Categorized | National News

Gender Equality Debate Gets Underway

The much anticipated debate on amendments to the Constitution that seek to institute full equality between men and women in matters of citizenship and also eliminate discrimination based on sex got underway in the House of Assembly Wednesday with bi-partisan support to the amendment bills.

Transport and Aviation Minister Glenys Hanna-Martin moved the debate and noted the amendments’ significance to erasing decades-long discrimination against women that has existed in the constitution.

The passage of the amendments with a three-quarters majority in both houses of Parliament will set the way for the amendments to be taken to the wider Bahamian community via a Constitutional Referendum which is scheduled for November 6.

Mrs. Hanna-Martin reminded that the results of this referendum unlike recent ones, will be binding.

“We will rely very soon on the collective wisdom of our Bahamian people. It is my hope and prayer that they will accept the basic and fundamental principle of equality between Bahamian men and Bahamian women and their children,” Mrs. Hanna-Martin said.

The first amendment bill seeks to achieve gender equality through the transfer of citizenship. It seeks to give a child born outside The Bahamas to a Bahamian-born mother and non-Bahamian father the same automatic right to Bahamian citizenship that the Constitution already affords to a child born outside The Bahamas to a Bahamian-born father and non-Bahamian mother.

The second amendment bill enables a Bahamian woman who marries a foreign man to secure for him the same access to Bahamian citizenship that a Bahamian man has always enjoyed under the Constitution in relation to his foreign spouse.

The third amendment bill addresses an area in the Constitution that discriminates against men. It will give an unwed Bahamian father the same right to pass citizenship to his child that a Bahamian woman has always had in relation to a child born to her out of wedlock.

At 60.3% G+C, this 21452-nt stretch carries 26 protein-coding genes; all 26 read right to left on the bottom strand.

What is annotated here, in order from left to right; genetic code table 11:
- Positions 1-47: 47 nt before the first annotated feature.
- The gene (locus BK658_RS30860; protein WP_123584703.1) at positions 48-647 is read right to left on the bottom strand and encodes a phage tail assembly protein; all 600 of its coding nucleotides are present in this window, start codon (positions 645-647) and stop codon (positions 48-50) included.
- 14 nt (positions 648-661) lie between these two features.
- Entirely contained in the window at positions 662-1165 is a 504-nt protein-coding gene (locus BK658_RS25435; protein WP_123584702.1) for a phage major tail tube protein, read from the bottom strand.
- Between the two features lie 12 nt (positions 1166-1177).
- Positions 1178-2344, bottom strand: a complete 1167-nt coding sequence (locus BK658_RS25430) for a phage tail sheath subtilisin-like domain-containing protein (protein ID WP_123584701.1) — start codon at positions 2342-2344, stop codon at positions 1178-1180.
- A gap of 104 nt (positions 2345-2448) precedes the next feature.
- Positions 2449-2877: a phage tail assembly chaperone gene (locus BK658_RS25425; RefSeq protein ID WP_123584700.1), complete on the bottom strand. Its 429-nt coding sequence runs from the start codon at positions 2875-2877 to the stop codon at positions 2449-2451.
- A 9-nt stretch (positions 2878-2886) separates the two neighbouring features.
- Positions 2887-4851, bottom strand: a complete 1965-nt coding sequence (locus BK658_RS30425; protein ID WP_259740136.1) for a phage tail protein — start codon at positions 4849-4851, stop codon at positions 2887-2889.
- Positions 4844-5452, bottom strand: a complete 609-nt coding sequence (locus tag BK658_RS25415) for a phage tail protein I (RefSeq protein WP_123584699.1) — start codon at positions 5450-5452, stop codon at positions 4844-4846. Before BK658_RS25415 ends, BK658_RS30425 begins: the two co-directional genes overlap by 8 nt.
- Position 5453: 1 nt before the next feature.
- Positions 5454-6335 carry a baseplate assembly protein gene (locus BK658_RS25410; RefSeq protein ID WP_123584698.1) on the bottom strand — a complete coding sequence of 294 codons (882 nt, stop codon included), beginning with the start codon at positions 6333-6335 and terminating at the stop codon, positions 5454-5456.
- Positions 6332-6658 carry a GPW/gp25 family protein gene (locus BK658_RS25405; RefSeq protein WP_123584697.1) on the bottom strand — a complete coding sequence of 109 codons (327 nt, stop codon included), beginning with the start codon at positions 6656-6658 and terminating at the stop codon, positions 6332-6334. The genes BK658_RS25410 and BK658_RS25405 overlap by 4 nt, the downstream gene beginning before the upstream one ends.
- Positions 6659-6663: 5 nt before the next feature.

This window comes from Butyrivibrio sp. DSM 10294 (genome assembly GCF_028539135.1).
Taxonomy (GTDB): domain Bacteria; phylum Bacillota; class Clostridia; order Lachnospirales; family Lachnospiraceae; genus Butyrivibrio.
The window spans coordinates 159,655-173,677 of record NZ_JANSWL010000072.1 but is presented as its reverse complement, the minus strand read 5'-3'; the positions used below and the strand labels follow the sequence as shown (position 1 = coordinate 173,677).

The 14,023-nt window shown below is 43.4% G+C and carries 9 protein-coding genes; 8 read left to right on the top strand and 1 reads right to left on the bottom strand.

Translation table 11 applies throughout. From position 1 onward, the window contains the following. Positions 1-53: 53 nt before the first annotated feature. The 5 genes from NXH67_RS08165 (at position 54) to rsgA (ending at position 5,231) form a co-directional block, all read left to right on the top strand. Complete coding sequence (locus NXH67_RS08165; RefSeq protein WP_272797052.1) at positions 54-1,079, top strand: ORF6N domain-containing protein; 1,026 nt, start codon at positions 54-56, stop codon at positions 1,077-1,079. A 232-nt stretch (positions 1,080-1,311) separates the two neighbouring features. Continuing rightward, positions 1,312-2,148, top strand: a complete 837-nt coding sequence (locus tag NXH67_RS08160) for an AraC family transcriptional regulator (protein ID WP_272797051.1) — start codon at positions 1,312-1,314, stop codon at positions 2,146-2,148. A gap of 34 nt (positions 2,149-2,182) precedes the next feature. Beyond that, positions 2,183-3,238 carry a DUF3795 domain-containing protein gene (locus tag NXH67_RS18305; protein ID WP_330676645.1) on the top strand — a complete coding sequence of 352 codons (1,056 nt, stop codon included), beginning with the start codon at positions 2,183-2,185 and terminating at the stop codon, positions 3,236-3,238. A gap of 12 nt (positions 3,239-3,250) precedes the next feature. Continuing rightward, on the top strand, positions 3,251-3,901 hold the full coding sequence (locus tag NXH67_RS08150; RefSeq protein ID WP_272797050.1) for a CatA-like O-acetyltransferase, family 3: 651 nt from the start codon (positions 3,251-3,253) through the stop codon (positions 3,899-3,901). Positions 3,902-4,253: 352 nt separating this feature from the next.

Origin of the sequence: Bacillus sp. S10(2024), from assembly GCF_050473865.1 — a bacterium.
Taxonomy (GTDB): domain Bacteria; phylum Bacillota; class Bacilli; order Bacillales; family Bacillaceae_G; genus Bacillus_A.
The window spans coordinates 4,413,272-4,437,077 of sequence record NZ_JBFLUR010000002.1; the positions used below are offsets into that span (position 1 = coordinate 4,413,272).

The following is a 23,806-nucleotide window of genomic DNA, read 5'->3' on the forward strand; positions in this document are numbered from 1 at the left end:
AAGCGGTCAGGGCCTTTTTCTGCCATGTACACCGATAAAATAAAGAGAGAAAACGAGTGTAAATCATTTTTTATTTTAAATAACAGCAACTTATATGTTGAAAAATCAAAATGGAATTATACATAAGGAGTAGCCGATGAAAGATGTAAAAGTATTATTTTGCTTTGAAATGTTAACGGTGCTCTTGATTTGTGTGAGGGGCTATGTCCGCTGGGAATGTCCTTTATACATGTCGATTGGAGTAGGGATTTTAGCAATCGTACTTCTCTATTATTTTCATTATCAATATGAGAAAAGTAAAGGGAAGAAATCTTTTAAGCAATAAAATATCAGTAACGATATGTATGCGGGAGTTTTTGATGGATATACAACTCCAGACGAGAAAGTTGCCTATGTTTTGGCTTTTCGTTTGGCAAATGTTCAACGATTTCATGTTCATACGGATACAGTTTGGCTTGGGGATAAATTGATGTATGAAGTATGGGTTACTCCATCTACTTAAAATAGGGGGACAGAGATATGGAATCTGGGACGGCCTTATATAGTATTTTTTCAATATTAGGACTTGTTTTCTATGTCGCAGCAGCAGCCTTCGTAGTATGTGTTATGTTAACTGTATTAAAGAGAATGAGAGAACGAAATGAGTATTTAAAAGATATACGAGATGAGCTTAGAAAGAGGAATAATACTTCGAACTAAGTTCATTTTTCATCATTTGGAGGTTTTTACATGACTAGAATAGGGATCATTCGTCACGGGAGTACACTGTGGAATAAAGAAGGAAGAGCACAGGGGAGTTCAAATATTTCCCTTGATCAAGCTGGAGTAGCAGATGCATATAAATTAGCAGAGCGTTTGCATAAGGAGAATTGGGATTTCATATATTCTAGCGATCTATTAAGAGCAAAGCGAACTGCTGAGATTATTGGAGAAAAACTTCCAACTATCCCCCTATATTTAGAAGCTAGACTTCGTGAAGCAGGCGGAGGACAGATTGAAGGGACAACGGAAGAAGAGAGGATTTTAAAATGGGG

“The amending provisions prohibit fraud by the purported purchase of fraudulent facilitation of the sacred status of Bahamian citizenship through what might be called a marriage of convenience,” Mrs. Hanna-Martin said. “This will apply to spouses of both Bahamian men and Bahamian women and while this extends the scope of the article to include the spouses of Bahamian women, it also tightens up the longstanding provision relative to Bahamian men married to foreign women putting in place provisions in each case to avoid fraud which hereto forth has not existed in our Constitution.”

The fourth amendment bill addresses ending discrimination based on sex. It calls for the insertion of the word “sex” in Article 26 of the Constitution therefore making it unconstitutional to discriminate based on whether someone is male or female.

This particular amendment has become highly controversial as some observers have suggested that this may be an attempt to allow for same sex marriages. However, Mrs. Hanna-Martin assured that this amendment simply seeks to erase discrimination against women on the basis of gender.

She reiterated that marriage in The Bahamas continues to be defined by the Marriage Act.

“A marriage should be void on any of the following grounds – a) that it is not a valid marriage in accordance with the provisions of the Marriage Act. B) that at the time of the marriage either party was already lawfully married. C) that the parties are not respectively male and female,” the minister said.
Seconding the bills was Social Services Minister Melanie Griffin who echoed similar sentiments as to the importance of these bills.
Parliamentarians resume debate on August 13.

Written by Jones Bahamas

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